Sunday, August 31, 2008

The Palin Debate Continues


Welcome back! In our last episode, I argued that conservatives should support McCain/Palin even if they are opposed to women holding public office (or even a public job). Stephen's response in the comments can be summed up as follows: 1. Governor Palin has not done a good job raising her children and 2. Women should not work outside the home, lest they undermine the institution of the home. In this post, I'll try to refute both of these points.

First, we consider the quality of the Palin family. Before even attempting to pass judgment, it might help to ponder the very subjective nature of the exercise itself. How do you know if your family is successful or if your children are being raised correctly? I can tell you that mine is and my children are, but I can't tell you at exactly what point that would no longer be the case. I know when my wife is being submissive and when I'm being sacrificial, and I know when those things aren't quite working out. What I can't do is make a sweeping judgment one way or the other. We know when our family is going right and when it's not, but sometimes it's hard to nail down. Now that's my own family.

Let's talk about your family. I can look at your family and make some judgments. If your only discussions with your wife happen via lawyer and your kids are on crack, I might be safe in pronouncing your family a complete failure. But what if your family is...well, normal? I might not prefer your family's decision to have taco night every Tuesday, but really, what business is it of mine? What if your wife only cooks 4 meals a week instead of all 7? Does that mean she is unsubmissive? It would certainly be inappropriate for me to make that call, particularly if you (as the husband) are supportive of it. What if your wife prefers to send her kids off to public school instead of nurturing them at home? Is she failing as a mother at this point? It sure doesn't seem like my place to say it. I might prefer my wife to do that, but that doesn't mean I need to be critical of your wife.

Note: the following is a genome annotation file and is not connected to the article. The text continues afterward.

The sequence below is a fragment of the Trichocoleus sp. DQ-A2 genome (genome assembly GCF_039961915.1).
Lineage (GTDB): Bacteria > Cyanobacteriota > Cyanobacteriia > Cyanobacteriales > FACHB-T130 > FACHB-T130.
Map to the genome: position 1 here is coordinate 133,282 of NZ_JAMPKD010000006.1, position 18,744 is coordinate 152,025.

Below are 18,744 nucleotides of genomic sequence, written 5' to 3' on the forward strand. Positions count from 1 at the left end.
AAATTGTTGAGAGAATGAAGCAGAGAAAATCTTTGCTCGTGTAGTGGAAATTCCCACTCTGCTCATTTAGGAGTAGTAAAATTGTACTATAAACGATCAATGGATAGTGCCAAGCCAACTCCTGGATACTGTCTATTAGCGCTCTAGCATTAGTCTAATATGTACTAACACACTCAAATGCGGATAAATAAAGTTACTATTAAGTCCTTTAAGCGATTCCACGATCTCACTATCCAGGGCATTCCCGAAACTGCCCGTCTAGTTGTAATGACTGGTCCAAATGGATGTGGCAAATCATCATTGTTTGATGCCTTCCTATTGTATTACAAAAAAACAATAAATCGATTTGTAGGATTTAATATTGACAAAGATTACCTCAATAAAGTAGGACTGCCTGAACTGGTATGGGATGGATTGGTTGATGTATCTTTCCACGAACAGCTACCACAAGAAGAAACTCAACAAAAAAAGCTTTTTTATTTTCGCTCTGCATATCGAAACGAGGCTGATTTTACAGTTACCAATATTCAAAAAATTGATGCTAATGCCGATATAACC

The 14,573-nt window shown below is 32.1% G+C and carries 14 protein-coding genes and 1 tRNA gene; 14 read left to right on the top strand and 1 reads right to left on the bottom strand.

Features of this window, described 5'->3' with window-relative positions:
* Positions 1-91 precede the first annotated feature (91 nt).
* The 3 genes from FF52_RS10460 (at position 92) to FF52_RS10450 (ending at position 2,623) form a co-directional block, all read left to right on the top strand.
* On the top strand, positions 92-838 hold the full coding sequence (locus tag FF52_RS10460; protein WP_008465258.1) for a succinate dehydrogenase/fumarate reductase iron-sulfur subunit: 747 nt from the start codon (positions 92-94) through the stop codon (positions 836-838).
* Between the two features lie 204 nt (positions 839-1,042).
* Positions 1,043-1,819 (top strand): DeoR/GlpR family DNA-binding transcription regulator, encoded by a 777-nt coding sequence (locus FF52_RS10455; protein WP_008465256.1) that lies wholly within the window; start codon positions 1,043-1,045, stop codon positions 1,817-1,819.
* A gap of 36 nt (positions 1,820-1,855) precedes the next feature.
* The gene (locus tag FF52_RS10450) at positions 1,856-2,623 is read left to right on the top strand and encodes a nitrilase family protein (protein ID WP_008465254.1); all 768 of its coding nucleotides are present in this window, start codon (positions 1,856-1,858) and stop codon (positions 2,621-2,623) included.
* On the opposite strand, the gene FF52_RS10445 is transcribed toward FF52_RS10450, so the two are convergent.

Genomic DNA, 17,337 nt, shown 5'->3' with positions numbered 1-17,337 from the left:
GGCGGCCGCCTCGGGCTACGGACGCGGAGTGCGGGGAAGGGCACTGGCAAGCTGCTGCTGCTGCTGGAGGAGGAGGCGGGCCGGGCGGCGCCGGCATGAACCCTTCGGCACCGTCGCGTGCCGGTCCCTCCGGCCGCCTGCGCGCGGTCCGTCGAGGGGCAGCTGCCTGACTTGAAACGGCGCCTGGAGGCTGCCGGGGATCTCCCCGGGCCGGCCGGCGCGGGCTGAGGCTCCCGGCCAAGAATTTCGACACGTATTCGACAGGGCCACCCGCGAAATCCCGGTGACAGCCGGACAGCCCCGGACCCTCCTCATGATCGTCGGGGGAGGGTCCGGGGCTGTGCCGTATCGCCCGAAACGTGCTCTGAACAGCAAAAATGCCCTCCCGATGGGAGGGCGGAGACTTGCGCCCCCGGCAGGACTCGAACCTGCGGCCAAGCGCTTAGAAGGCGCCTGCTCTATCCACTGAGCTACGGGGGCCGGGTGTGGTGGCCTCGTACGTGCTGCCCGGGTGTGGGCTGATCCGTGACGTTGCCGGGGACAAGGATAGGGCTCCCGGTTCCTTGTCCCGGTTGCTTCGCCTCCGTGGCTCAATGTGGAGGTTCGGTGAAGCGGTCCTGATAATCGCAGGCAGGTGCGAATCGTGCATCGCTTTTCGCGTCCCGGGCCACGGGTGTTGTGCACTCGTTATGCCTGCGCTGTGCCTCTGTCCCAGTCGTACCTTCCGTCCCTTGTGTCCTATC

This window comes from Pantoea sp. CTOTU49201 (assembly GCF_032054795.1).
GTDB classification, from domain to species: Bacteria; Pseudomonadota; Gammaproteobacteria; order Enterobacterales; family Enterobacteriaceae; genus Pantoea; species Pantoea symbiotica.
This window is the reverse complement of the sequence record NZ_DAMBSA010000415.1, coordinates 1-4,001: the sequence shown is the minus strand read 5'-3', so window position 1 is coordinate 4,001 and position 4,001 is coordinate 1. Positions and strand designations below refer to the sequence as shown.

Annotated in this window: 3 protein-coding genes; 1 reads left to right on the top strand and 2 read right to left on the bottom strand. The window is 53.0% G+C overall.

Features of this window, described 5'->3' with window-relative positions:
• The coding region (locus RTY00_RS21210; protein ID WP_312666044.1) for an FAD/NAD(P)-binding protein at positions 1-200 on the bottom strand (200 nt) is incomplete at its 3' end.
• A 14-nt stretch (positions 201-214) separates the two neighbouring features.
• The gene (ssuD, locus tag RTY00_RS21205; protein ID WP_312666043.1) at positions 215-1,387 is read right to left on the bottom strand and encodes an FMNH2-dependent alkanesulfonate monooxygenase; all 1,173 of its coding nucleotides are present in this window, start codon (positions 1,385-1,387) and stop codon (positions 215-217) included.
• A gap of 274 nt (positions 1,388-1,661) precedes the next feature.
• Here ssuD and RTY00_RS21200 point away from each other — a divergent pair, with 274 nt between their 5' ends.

Family decisions are just that: Family decisions. The Mom and the Dad make decisions about how their family will work, and they live them out. We outsiders can make certain observations about the wisdom or foolishness of these choices, but, at the end of the day, how is it our business to tell someone else how to run their family? This is exponentially more true if the family under scrutiny happens to be happy with the choices they've made and are able to showcase a few well-adjusted, normal kids to boot.